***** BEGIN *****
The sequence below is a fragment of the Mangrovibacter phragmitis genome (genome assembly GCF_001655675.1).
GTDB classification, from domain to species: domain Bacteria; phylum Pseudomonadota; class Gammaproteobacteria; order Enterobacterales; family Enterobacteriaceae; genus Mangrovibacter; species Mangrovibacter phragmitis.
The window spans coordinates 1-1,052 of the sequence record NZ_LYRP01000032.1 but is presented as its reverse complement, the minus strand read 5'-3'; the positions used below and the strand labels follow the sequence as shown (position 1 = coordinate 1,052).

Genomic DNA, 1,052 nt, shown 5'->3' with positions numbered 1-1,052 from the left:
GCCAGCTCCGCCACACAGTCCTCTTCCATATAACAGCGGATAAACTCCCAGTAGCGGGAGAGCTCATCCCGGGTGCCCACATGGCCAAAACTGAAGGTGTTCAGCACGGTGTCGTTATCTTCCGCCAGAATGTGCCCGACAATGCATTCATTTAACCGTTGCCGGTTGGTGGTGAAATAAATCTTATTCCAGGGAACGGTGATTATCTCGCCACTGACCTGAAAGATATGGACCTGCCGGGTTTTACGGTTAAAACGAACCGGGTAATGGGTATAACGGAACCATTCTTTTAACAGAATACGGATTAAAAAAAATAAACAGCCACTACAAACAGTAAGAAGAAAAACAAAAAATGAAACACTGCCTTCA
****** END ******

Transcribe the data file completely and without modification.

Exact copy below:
The sequence below is a fragment of the Mangrovibacter phragmitis genome (genome assembly GCF_001655675.1).
GTDB classification, from domain to species: domain Bacteria; phylum Pseudomonadota; class Gammaproteobacteria; order Enterobacterales; family Enterobacteriaceae; genus Mangrovibacter; species Mangrovibacter phragmitis.
The window spans coordinates 1-1,052 of the sequence record NZ_LYRP01000032.1 but is presented as its reverse complement, the minus strand read 5'-3'; the positions used below and the strand labels follow the sequence as shown (position 1 = coordinate 1,052).

Genomic DNA, 1,052 nt, shown 5'->3' with positions numbered 1-1,052 from the left:
GCCAGCTCCGCCACACAGTCCTCTTCCATATAACAGCGGATAAACTCCCAGTAGCGGGAGAGCTCATCCCGGGTGCCCACATGGCCAAAACTGAAGGTGTTCAGCACGGTGTCGTTATCTTCCGCCAGAATGTGCCCGACAATGCATTCATTTAACCGTTGCCGGTTGGTGGTGAAATAAATCTTATTCCAGGGAACGGTGATTATCTCGCCACTGACCTGAAAGATATGGACCTGCCGGGTTTTACGGTTAAAACGAACCGGGTAATGGGTATAACGGAACCATTCTTTTAACAGAATACGGATTAAAAAAAATAAACAGCCACTACAAACAGTAAGAAGAAAAACAAAAAATGAAACACTGCCTTCA